Volume 95 Issue 29 | p. 40 | Newscripts
Issue Date: July 17, 2017

Notable potables feature changing colors and mummified toes

Department: Newscripts
Keywords: Newscripts, Butterfly pea, Clitoria ternatea, anthocyanin, Sourtoe Cocktail
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Indicator-imbued intoxicant: Gimlet made with butterfly-pea infused simple syrup changes color when lime juice is added.
Credit: Bethany Halford/C&EN
Side-by-side photos of a cocktail. The first photo shows a blue cocktail while the second shows a cocktail with layers of purple and pink that appear after the addition of lime juice.
 
Indicator-imbued intoxicant: Gimlet made with butterfly-pea infused simple syrup changes color when lime juice is added.
Credit: Bethany Halford/C&EN

How booze gets the blues

Cocktail connoisseurs that we are, the Newscripts gang couldn’t help but notice that a new blue hue has been tinting our tipples. In particular, blue gins, such as Ink and Sharish Blue Magic, have begun appearing on bartenders’ lists of intriguing intoxicants. These cerulean spirits do more than just satisfy our blue period: Add a squeeze of citrus and they turn purple or pink, helping get the perfect amount of acidic lime juice into a gimlet.

Liquids that change color by varying pH are common knowledge to chemists, of course. We all learned to titrate acid or base into a solution spiked with a color-changing indicator, such as pH-sensitive anthocyanins extracted from red cabbage leaves.

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Blue blossom: A Clitoria ternatea flower.
Credit: The Photographer/Wikimedia Commons
A Clitoria ternatea flower.
 
Blue blossom: A Clitoria ternatea flower.
Credit: The Photographer/Wikimedia Commons

Anthocyanin coloring is also behind the new blue beverages, but these compounds don’t come from the common cabbage. Rather, they are sourced from the evocatively named Clitoria ternatea flower, also known as the butterfly pea, native to tropical equatorial Asia.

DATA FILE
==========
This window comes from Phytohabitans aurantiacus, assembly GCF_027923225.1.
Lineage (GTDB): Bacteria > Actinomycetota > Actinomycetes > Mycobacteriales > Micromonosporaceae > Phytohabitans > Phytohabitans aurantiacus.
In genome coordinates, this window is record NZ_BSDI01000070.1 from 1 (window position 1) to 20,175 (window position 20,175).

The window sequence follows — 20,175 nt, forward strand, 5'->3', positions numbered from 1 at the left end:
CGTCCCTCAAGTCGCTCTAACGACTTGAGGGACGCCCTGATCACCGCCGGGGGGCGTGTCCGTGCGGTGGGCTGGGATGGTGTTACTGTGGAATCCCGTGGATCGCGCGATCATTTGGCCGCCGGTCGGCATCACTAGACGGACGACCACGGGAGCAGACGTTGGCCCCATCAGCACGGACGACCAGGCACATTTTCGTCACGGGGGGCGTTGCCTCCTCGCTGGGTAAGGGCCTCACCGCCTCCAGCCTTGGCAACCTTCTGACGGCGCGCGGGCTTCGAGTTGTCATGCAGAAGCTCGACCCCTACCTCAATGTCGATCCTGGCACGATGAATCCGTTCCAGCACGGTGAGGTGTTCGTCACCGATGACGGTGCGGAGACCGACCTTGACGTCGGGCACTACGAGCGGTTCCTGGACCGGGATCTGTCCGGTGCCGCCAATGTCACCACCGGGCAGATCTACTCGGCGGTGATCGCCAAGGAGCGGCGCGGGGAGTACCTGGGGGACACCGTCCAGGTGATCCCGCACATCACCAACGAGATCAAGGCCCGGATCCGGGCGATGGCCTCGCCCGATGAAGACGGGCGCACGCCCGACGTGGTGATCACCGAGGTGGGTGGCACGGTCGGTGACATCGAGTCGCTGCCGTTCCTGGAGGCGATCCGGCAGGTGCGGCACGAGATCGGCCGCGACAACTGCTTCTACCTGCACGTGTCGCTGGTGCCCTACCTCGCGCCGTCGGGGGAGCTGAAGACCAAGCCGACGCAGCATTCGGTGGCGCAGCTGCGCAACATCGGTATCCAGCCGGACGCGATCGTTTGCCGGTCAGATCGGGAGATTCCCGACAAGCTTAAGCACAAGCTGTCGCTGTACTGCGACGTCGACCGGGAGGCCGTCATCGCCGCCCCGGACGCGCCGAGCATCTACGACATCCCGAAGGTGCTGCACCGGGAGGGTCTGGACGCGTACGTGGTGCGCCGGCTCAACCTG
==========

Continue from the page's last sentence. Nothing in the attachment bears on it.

“You can make cabbage juice change colors, but it’s really hard to get enough in there and not have your moscow mule taste like cabbage,” says culinary scientist Ali Bouzari, cofounder of the food development company Pilot R&D. “The butterfly pea flower is a source of anthocyanin that doesn’t taste like much.”

Most of the butterfly pea’s vivid blue color comes from six acylated derivatives of the anthocyanin delphinidin. A team led by Norihiko Terahara of Minami Kyushu University first identified and characterized these back in the 1980s.

To use the butterfly pea to color cocktails or other colorless liquids, Bouzari suggests making a simple syrup by heating equal volumes of sugar and water and mixing in some of the dried flowers (available through Amazon!) while the sugar dissolves. The indigo syrup can then be used in the drink of your choice. “Shifting the pH slider back and forth, you can get into an endless sequence of cool stuff,” Bouzari says.


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Digit-al drink: The Sourtoe Cocktail.
Credit: Chester Voyage/Alamy Stock Photo
A photo of a Sourtoe Cocktail.
 
Digit-al drink: The Sourtoe Cocktail.
Credit: Chester Voyage/Alamy Stock Photo

A toe-tally disgusting drink

While cocktails colored with the butterfly pea are becoming increasingly common, there’s one potent potable that you’ll find only in the Yukon: the Sourtoe cocktail served at Dawson City’s Sourdough Saloon. Not for the faint of heart (or stomach), the drink features any 80-proof alcohol and a mummified human toe, which must touch the drinker’s lips but go no farther into the mouth. Swallowing the toe lands the drinker a $2,500 fine.

The Sourtoe made headlines last month when someone stole the signature toe. Fortunately, it was returned a few days later with a note of apology.

The cocktail has been around since 1973, when Yukon local Captain Dick Stevenson found a toe preserved in a jar of alcohol and brought it into the saloon, dropping it into the drinks of any brave bargoer who would have the garish garnish (maraschino cherries are presumably hard to come by in the Yukon).

The original toe came from a miner and rumrunner named Louie Liken, who lost it to frostbite in the 1920s and preserved the digit in the jar later found by Stevenson. Over the years a total of eight toes have been used in the cocktail. An article in Atlas Obscura tells how one toe “arrived in a jar of alcohol with the message, ‘Don’t wear open-toe sandals while mowing the lawn.’ ”